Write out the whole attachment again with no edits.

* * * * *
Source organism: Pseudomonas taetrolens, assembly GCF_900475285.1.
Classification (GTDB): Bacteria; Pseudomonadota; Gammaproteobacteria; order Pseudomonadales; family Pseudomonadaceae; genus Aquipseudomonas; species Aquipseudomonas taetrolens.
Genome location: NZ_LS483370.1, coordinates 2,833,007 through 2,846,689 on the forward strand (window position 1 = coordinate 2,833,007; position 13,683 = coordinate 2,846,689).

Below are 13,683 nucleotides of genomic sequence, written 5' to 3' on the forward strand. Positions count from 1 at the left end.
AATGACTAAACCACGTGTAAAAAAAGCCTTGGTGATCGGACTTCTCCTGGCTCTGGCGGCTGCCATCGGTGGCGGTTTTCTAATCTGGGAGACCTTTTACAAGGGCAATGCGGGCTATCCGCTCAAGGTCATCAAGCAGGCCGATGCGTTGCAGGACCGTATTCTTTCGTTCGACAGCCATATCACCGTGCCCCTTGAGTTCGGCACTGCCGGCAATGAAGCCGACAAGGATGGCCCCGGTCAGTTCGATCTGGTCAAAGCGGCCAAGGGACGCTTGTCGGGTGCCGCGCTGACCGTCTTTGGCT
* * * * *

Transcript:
Source organism: Pseudomonas taetrolens, assembly GCF_900475285.1.
Classification (GTDB): Bacteria; Pseudomonadota; Gammaproteobacteria; order Pseudomonadales; family Pseudomonadaceae; genus Aquipseudomonas; species Aquipseudomonas taetrolens.
Genome location: NZ_LS483370.1, coordinates 2,833,007 through 2,846,689 on the forward strand (window position 1 = coordinate 2,833,007; position 13,683 = coordinate 2,846,689).

Below are 13,683 nucleotides of genomic sequence, written 5' to 3' on the forward strand. Positions count from 1 at the left end.
AATGACTAAACCACGTGTAAAAAAAGCCTTGGTGATCGGACTTCTCCTGGCTCTGGCGGCTGCCATCGGTGGCGGTTTTCTAATCTGGGAGACCTTTTACAAGGGCAATGCGGGCTATCCGCTCAAGGTCATCAAGCAGGCCGATGCGTTGCAGGACCGTATTCTTTCGTTCGACAGCCATATCACCGTGCCCCTTGAGTTCGGCACTGCCGGCAATGAAGCCGACAAGGATGGCCCCGGTCAGTTCGATCTGGTCAAAGCGGCCAAGGGACGCTTGTCGGGTGCCGCGCTGACCGTCTTTGGCT